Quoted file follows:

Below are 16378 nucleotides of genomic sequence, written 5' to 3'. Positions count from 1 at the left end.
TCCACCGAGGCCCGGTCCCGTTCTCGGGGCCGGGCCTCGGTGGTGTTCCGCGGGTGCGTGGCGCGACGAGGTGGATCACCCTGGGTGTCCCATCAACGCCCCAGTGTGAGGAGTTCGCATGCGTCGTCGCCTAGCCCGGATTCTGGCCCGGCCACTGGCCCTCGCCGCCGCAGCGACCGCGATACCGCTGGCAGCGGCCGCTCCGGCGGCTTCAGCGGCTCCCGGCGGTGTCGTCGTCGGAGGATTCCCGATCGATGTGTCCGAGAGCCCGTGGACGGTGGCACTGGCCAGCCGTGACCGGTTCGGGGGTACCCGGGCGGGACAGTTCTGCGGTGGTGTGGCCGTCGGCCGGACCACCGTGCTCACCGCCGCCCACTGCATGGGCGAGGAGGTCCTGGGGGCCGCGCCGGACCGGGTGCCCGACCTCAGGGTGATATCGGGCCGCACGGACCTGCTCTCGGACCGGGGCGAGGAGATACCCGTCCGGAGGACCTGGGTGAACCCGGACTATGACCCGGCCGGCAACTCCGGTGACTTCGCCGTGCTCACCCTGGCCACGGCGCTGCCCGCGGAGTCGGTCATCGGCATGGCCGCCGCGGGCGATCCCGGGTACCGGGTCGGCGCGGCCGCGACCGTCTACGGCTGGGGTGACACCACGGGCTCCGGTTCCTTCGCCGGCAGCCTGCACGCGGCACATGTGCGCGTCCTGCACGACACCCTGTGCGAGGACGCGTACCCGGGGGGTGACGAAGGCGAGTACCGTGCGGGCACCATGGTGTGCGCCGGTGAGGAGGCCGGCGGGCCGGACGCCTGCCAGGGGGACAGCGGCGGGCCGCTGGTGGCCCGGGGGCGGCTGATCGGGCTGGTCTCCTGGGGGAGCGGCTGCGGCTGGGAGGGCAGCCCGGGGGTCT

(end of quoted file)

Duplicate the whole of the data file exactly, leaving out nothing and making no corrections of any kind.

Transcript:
Below are 16378 nucleotides of genomic sequence, written 5' to 3'. Positions count from 1 at the left end.
TCCACCGAGGCCCGGTCCCGTTCTCGGGGCCGGGCCTCGGTGGTGTTCCGCGGGTGCGTGGCGCGACGAGGTGGATCACCCTGGGTGTCCCATCAACGCCCCAGTGTGAGGAGTTCGCATGCGTCGTCGCCTAGCCCGGATTCTGGCCCGGCCACTGGCCCTCGCCGCCGCAGCGACCGCGATACCGCTGGCAGCGGCCGCTCCGGCGGCTTCAGCGGCTCCCGGCGGTGTCGTCGTCGGAGGATTCCCGATCGATGTGTCCGAGAGCCCGTGGACGGTGGCACTGGCCAGCCGTGACCGGTTCGGGGGTACCCGGGCGGGACAGTTCTGCGGTGGTGTGGCCGTCGGCCGGACCACCGTGCTCACCGCCGCCCACTGCATGGGCGAGGAGGTCCTGGGGGCCGCGCCGGACCGGGTGCCCGACCTCAGGGTGATATCGGGCCGCACGGACCTGCTCTCGGACCGGGGCGAGGAGATACCCGTCCGGAGGACCTGGGTGAACCCGGACTATGACCCGGCCGGCAACTCCGGTGACTTCGCCGTGCTCACCCTGGCCACGGCGCTGCCCGCGGAGTCGGTCATCGGCATGGCCGCCGCGGGCGATCCCGGGTACCGGGTCGGCGCGGCCGCGACCGTCTACGGCTGGGGTGACACCACGGGCTCCGGTTCCTTCGCCGGCAGCCTGCACGCGGCACATGTGCGCGTCCTGCACGACACCCTGTGCGAGGACGCGTACCCGGGGGGTGACGAAGGCGAGTACCGTGCGGGCACCATGGTGTGCGCCGGTGAGGAGGCCGGCGGGCCGGACGCCTGCCAGGGGGACAGCGGCGGGCCGCTGGTGGCCCGGGGGCGGCTGATCGGGCTGGTCTCCTGGGGGAGCGGCTGCGGCTGGGAGGGCAGCCCGGGGGTCT